At Jamachi Plastic Surgery & Medi-Spa, a diverse team of practitioners helps beautify clients from head to toenail. At the helm is plastic surgeon Dr. Emeka Onyewu, who has performed thousands of procedures—with a specialty in breast surgeries and liposuction—earning him a level of expertise that's been shared on news programs such as NBC 4. He's joined by Dr. Adaku Onukogu, a board-certified internist who administers flu shots and assists patients with managing their weight, overall health, and well-being.
Nail technicians, massage therapists, and aestheticians head up Jamachi's spa services, which are performed at mani-pedi stations or in treatment rooms. Aesthetician Trina McIntosh draws upon postgraduate training at the International Dermal Institute when revivifying faces with custom blends of vitamins, minerals, and antioxidants. April Parnell softens hands and feet with such specialty ingredients as champagne, olive oil, and happy unicorn tears during mani-pedis, and massage therapists Nmaku Onyewu and Joel Price lure stress out of bodies with customized techniques.
Open year round, Capital Clubhouse is an all-ages, 90,000-square-foot facility wholly dedicated to sports and recreation. The multisport arena can easily transform into a soccer, volleyball, dodge-ball, or inline-hockey court, allowing it to host all manner of team-based events from intramural games to kids' parties. Dasher boards that spent their youth exchanging quick embraces with Washington Capitals players at the former US Airways Arena now comfortably surround Capital Clubhouse's NHL-sized ice arena, which is kept cold year round thanks to 11 miles of underground cooling pipe and a steady diet of popsicles. When not supervising skaters from the comfort of the heated balcony, guests can race lithe mountain goats to the top of the center's 30-foot rock-climbing wall, where five different routes offer challenges for wall walkers of all ages and experience levels.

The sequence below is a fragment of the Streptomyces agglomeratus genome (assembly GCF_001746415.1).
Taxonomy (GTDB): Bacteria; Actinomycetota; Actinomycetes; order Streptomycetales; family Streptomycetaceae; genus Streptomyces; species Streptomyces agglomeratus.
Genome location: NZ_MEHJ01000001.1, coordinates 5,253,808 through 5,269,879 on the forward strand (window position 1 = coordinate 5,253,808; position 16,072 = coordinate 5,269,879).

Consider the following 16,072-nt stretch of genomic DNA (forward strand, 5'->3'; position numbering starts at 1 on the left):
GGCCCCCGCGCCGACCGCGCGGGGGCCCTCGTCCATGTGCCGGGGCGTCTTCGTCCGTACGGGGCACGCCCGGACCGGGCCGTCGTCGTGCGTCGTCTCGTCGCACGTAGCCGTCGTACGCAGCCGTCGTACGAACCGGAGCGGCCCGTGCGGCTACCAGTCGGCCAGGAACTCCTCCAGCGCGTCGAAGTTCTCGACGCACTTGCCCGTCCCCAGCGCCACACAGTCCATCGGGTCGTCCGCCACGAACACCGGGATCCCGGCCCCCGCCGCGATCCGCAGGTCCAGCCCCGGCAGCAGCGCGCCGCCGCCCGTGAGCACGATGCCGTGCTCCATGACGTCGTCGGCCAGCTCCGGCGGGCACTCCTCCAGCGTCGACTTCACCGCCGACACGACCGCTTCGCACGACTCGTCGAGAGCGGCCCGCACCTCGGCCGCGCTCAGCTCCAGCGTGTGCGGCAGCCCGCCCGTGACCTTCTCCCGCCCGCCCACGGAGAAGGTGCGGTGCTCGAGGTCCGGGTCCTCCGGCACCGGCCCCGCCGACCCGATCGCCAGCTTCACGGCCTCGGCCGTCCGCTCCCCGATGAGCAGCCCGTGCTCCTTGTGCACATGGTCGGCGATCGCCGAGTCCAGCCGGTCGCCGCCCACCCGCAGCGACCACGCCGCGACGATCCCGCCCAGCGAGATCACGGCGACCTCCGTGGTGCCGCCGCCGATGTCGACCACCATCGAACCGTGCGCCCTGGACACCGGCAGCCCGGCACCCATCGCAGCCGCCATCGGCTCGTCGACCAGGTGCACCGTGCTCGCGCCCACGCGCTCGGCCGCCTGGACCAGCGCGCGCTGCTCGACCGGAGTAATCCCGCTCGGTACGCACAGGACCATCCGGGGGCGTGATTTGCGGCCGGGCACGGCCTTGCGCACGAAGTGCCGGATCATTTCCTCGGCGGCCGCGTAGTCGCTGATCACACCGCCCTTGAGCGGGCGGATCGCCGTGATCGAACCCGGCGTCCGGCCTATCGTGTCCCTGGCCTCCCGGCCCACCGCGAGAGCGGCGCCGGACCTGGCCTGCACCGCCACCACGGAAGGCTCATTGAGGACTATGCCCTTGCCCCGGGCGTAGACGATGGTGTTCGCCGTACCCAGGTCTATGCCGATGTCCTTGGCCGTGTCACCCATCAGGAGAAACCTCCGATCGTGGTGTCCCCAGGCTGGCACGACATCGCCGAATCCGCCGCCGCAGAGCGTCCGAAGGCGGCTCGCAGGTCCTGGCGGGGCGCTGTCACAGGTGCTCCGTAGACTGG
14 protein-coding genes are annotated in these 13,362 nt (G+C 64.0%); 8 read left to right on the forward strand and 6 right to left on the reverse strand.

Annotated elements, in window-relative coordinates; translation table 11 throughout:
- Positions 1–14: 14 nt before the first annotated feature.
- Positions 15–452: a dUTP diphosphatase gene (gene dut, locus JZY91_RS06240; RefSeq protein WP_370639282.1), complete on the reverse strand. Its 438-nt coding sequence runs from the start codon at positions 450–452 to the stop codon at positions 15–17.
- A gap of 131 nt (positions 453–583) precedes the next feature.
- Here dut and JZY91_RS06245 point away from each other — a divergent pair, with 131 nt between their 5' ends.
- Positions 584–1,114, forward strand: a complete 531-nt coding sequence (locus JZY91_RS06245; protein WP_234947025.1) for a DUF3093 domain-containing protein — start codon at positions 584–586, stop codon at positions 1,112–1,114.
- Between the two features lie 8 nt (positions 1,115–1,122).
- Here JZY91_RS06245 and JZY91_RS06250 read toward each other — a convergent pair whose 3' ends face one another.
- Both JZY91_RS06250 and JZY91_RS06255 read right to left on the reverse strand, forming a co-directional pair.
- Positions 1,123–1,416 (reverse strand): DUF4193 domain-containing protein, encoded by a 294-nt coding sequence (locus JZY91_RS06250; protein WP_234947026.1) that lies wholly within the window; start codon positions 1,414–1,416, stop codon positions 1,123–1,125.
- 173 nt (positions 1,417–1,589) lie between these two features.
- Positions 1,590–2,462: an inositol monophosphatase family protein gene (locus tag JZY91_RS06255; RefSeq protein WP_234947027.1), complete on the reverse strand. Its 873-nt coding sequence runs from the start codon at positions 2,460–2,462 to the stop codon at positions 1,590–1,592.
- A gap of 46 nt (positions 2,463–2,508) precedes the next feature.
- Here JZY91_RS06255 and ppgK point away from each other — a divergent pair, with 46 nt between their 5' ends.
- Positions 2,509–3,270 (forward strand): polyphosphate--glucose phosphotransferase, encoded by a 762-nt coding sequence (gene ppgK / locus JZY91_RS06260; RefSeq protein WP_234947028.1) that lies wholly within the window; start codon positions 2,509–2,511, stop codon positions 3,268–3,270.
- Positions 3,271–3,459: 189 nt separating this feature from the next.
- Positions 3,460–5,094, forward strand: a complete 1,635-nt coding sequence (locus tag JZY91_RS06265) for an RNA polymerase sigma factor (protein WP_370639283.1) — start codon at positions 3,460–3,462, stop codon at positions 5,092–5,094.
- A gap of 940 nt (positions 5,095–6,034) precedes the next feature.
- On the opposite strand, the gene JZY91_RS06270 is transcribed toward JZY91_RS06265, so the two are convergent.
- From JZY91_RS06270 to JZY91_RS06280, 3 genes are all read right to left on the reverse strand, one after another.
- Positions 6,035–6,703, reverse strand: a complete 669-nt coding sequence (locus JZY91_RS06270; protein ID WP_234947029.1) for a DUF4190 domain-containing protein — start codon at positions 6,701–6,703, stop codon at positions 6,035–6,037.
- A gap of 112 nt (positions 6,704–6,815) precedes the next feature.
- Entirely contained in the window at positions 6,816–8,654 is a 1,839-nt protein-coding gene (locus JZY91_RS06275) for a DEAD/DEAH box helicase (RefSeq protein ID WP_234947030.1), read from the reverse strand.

A golf course is where players go to test their skills, but Arundel Golf Park is where those skills are formed. At Arundel's outdoor facility, instructors teach private and group classes and hold supervised practice sessions, in which they periodically check in with students as they drive ball after ball at a driving range protected from the wind and distracting cries of caddies. During "fitting days," golfers bring in their current clubs to have one of Arundel's pros determine their ideal length, loft, and other specs.
While golf remains the focus at Arundel Golf Park, the facilities have a couple of other ways visitors can work on their swings. An 18-hole mini-golf course shrinks the game down to a fun challenge of angles and finesse, and batting cages let players set aside the elegant, nuanced game of golf to simply enjoy bashing round things with blunt objects.